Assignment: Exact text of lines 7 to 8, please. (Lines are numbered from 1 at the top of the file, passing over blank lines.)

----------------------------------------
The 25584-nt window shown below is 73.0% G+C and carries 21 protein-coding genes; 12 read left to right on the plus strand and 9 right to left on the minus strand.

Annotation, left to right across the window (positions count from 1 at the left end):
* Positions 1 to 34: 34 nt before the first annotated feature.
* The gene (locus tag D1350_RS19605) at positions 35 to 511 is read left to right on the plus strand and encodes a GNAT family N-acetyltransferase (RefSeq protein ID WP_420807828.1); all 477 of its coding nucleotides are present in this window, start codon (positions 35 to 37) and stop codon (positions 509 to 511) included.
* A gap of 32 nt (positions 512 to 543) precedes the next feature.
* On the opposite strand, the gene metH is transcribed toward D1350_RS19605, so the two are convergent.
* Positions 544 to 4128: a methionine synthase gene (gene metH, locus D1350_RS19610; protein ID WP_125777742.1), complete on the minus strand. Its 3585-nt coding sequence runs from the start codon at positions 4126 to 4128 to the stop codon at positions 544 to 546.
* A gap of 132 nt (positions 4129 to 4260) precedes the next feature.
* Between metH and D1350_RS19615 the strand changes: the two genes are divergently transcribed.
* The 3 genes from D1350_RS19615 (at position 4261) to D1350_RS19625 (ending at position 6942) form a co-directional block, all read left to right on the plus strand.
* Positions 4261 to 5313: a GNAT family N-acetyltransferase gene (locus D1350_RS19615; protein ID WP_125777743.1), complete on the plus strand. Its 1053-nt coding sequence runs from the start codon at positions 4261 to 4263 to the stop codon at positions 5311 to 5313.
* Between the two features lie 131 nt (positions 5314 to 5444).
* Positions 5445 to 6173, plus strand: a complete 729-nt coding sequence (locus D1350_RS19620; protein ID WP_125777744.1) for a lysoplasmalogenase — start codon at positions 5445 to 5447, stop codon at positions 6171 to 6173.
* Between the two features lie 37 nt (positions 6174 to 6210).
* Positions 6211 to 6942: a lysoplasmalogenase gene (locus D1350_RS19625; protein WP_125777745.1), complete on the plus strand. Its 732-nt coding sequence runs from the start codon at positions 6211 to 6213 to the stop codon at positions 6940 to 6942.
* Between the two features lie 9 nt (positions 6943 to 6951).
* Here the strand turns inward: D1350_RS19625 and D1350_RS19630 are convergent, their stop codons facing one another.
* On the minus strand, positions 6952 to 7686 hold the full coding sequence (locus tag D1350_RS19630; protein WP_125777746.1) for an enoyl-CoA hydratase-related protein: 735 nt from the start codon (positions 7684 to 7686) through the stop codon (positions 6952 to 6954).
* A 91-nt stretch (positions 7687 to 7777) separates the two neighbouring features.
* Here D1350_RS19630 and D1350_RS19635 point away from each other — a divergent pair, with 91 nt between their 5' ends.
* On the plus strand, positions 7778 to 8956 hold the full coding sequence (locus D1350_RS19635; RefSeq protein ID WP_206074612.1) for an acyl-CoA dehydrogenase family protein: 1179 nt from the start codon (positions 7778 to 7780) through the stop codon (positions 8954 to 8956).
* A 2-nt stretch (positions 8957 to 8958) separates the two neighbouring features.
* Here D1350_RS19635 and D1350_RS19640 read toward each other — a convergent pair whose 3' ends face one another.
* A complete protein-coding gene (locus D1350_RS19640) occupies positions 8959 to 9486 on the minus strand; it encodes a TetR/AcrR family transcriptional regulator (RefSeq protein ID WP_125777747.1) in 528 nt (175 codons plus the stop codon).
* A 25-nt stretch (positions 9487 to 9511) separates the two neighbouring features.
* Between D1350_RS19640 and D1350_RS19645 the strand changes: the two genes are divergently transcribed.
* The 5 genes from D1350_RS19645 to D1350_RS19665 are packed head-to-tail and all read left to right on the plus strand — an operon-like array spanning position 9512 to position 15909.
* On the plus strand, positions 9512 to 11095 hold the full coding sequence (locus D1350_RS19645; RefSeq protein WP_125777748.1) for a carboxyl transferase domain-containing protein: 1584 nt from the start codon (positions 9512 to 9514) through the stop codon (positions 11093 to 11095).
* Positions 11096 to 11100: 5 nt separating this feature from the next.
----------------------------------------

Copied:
* Positions 544 to 4128: a methionine synthase gene (gene metH, locus D1350_RS19610; protein ID WP_125777742.1), complete on the minus strand. Its 3585-nt coding sequence runs from the start codon at positions 4126 to 4128 to the stop codon at positions 544 to 546.
* A gap of 132 nt (positions 4129 to 4260) precedes the next feature.